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Bold Believers in Syria

Bold Believers in Syria includes stories, history and culture facts, activities, crafts, and recipes that help children understand the daily lives of their Christian brothers and sisters who face Islamic extremism. The 48-page book is available free from the Downloads section of this site.

Bold Believers in Syria provides age-appropriate companion material for VOM’s I Am N information and resources. (See

Feature Story

India: Gang Member Learns Forgiveness


Narayan Gowda was the leader of a gang in India. His gang had 14 members. Narayan’s gang drank, smoked, used drugs, and attacked people, especially Christians.

The gang was part of a larger group of radical Hindus. The radicals wanted Hindus to have more power in India. They encouraged their members to use violence to reach their goals.

The radical Hindus praised them when they caused trouble, but Narayan wasn’t happy. “I struggled with guilt because of the terrible things I was doing,” he said.

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Spotlight Story

India: Three Brave Sisters


Poonam, age 16, decided to follow Christ. Her older sisters, Kusumam and Kalpana, also became Christians after they were invited to church by their Christian uncle.

Like most of the people in India, the girls grew up in a Hindu family. The only Christian in the family was their uncle.

Hindus are people who follow the religion called Hinduism. Hinduism does not agree with many of the truths in the Bible.

Many Hindus do not like violence. But radical Hindus sometimes try to get more power by threatening Christians. They especially do not like other Hindus to leave Hinduism and become Christians.

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Spotlight Story

Turkey: Miriam Hopes to Go to Jail


Miriam was sad. Her father had died and she missed him.

A reporter wrote about her father’s funeral. “Throughout most of the ceremony, only the smallest girl, Miriam, broke down in tears,” said the reporter.

Miriam, age 8, lived in Turkey with her parents, her 13-year-old sister Michal Janina, and her 10-year-old brother Lucas. Her father, Tillman, and her mother, Susanne, had come to Turkey from Germany in the 1990s. They hoped to live as followers of Christ among Muslims who did not know Him. (See the photo of the family above.)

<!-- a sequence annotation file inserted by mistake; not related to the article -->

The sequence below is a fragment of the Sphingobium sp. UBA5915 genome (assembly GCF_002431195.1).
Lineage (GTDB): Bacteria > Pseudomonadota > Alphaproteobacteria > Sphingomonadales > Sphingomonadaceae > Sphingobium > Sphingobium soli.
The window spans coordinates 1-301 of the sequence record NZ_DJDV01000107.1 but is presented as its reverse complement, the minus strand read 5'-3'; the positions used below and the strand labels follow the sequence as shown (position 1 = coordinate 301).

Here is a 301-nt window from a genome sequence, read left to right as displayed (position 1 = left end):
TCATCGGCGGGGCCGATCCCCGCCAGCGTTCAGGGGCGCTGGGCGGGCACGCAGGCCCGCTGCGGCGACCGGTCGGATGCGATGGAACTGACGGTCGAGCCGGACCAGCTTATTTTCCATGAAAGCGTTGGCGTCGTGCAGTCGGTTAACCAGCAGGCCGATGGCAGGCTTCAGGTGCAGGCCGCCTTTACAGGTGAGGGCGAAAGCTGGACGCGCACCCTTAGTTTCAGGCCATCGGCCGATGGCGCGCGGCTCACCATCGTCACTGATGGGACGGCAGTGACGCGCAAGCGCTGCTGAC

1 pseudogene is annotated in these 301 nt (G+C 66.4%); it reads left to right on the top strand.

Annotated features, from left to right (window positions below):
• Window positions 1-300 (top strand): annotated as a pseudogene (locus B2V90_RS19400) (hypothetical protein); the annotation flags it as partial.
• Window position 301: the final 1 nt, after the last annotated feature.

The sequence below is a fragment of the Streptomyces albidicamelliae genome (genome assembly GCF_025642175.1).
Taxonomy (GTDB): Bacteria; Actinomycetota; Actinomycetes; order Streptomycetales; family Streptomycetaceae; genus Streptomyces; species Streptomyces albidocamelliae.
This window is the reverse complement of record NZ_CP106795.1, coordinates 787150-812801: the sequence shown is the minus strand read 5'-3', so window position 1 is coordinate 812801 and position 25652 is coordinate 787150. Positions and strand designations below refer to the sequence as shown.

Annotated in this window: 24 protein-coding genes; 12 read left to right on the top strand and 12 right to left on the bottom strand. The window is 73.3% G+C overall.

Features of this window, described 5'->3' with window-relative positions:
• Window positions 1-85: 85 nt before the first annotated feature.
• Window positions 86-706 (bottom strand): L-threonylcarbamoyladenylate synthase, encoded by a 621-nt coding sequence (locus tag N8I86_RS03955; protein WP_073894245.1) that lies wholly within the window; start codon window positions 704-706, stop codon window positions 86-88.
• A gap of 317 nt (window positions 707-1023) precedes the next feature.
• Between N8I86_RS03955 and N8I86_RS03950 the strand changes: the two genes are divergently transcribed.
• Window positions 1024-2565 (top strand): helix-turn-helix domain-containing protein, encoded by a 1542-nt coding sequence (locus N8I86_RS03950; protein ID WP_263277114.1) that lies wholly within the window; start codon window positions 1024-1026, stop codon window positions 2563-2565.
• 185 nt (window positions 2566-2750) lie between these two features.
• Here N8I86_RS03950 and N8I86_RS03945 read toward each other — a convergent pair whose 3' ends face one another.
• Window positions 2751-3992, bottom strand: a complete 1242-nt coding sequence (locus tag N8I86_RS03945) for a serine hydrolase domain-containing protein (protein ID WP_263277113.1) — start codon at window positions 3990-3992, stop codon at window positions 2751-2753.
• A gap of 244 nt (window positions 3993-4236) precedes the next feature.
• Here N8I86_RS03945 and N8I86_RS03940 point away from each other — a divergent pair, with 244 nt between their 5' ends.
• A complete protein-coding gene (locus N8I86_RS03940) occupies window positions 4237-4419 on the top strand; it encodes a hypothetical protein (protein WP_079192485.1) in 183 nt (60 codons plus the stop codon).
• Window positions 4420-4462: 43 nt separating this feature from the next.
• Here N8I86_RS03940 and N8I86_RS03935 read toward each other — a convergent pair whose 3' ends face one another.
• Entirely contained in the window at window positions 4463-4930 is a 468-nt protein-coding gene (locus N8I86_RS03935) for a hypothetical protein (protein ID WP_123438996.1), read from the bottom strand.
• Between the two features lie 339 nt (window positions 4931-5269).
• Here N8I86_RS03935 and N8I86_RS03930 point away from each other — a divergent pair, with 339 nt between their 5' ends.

Tillman was helping other Christians prepare a new Turkish Bible for Turkish people to read. The children attended school in Turkey. They spoke German, Turkish, and some English.

On Easter in 2007, some young Turkish men came to the worship service that Miriam and her family attended. They pretended to be interested in learning more about Jesus. Later, still pretending, they visited Tillman and two other Christians.

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Feature Story

Philippines: Bombed but Blessed


Esther is a Christian in the Philippines. She was a leader in her youth group, and her father is a pastor.

Esther wanted to be a nurse. She finished nurse’s training and planned to visit a hospital to see if she could get a job. Finally she was going to get the chance to be a real nurse! Esther was very excited.

She got on a public bus that was going to the hospital. It was 7:00 a.m. and many people were eating breakfast at a nearby restaurant. Not many were on the bus yet.

After Esther was seated and comfortable, she noticed a bag under her seat. “I felt uneasy, so I moved across the aisle,” Esther said.

“About five minutes later, there was a loud explosion,” Esther continued. “The bag under the seat where I was sitting earlier exploded. It was a bomb. That side of the bus was totally ripped off. The seat the bomb was under disappeared.

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Feature Story

Iran: Crime Scene Investigation


Note: Some of the quotes in this story were edited and paraphrased from the original source for clarity.

Sarah is a girl from Iran. When she was 10 years old, about the age of the Iranian girl in the photo to the left, a scary thing happened to her, her older sister, and her parents.

“One Sunday around lunch time, there was a knock at our door,” said Sarah. “Some men came into our home with walkie-talkies and guns at their sides. They came with a search warrant to search our home. They put all four of us into one room while they searched the rest of the house.”

The men were police who were looking for evidence of a crime. Sarah’s father, a taxi driver, had given Christian pamphlets and New Testaments to Muslims. In Iran, that is a crime.

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